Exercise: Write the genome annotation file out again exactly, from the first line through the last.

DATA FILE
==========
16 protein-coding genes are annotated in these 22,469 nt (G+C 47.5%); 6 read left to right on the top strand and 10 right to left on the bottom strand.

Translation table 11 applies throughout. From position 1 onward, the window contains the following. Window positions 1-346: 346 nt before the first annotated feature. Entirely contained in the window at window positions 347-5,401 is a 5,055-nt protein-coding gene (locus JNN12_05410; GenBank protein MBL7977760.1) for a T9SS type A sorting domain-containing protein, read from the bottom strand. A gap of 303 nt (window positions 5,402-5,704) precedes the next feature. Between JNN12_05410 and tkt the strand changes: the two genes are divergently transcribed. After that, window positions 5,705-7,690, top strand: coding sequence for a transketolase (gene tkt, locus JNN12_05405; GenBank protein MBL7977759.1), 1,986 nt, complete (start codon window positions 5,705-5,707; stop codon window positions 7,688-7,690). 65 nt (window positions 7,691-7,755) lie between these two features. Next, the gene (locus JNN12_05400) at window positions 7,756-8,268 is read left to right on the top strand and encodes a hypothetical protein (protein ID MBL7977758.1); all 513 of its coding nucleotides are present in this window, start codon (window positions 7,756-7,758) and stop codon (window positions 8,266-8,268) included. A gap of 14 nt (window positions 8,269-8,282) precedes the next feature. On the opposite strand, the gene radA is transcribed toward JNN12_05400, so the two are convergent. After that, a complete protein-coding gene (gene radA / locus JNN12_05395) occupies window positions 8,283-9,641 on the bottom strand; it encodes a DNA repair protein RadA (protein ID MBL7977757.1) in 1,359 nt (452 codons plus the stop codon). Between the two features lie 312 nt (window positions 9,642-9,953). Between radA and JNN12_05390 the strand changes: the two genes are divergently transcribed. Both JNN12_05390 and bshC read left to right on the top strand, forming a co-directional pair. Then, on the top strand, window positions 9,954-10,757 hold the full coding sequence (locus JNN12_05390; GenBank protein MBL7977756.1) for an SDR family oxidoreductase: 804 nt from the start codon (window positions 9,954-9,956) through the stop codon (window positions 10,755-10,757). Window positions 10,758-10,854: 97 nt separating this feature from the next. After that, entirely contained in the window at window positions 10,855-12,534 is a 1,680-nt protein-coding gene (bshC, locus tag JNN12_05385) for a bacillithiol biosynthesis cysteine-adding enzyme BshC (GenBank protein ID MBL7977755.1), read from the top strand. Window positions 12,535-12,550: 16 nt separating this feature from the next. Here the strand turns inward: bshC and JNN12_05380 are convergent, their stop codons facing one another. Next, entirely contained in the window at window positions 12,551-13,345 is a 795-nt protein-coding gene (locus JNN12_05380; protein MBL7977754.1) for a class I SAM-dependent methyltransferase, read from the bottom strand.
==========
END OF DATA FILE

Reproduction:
16 protein-coding genes are annotated in these 22,469 nt (G+C 47.5%); 6 read left to right on the top strand and 10 right to left on the bottom strand.

Translation table 11 applies throughout. From position 1 onward, the window contains the following. Window positions 1-346: 346 nt before the first annotated feature. Entirely contained in the window at window positions 347-5,401 is a 5,055-nt protein-coding gene (locus JNN12_05410; GenBank protein MBL7977760.1) for a T9SS type A sorting domain-containing protein, read from the bottom strand. A gap of 303 nt (window positions 5,402-5,704) precedes the next feature. Between JNN12_05410 and tkt the strand changes: the two genes are divergently transcribed. After that, window positions 5,705-7,690, top strand: coding sequence for a transketolase (gene tkt, locus JNN12_05405; GenBank protein MBL7977759.1), 1,986 nt, complete (start codon window positions 5,705-5,707; stop codon window positions 7,688-7,690). 65 nt (window positions 7,691-7,755) lie between these two features. Next, the gene (locus JNN12_05400) at window positions 7,756-8,268 is read left to right on the top strand and encodes a hypothetical protein (protein ID MBL7977758.1); all 513 of its coding nucleotides are present in this window, start codon (window positions 7,756-7,758) and stop codon (window positions 8,266-8,268) included. A gap of 14 nt (window positions 8,269-8,282) precedes the next feature. On the opposite strand, the gene radA is transcribed toward JNN12_05400, so the two are convergent. After that, a complete protein-coding gene (gene radA / locus JNN12_05395) occupies window positions 8,283-9,641 on the bottom strand; it encodes a DNA repair protein RadA (protein ID MBL7977757.1) in 1,359 nt (452 codons plus the stop codon). Between the two features lie 312 nt (window positions 9,642-9,953). Between radA and JNN12_05390 the strand changes: the two genes are divergently transcribed. Both JNN12_05390 and bshC read left to right on the top strand, forming a co-directional pair. Then, on the top strand, window positions 9,954-10,757 hold the full coding sequence (locus JNN12_05390; GenBank protein MBL7977756.1) for an SDR family oxidoreductase: 804 nt from the start codon (window positions 9,954-9,956) through the stop codon (window positions 10,755-10,757). Window positions 10,758-10,854: 97 nt separating this feature from the next. After that, entirely contained in the window at window positions 10,855-12,534 is a 1,680-nt protein-coding gene (bshC, locus tag JNN12_05385) for a bacillithiol biosynthesis cysteine-adding enzyme BshC (GenBank protein ID MBL7977755.1), read from the top strand. Window positions 12,535-12,550: 16 nt separating this feature from the next. Here the strand turns inward: bshC and JNN12_05380 are convergent, their stop codons facing one another. Next, entirely contained in the window at window positions 12,551-13,345 is a 795-nt protein-coding gene (locus JNN12_05380; protein MBL7977754.1) for a class I SAM-dependent methyltransferase, read from the bottom strand.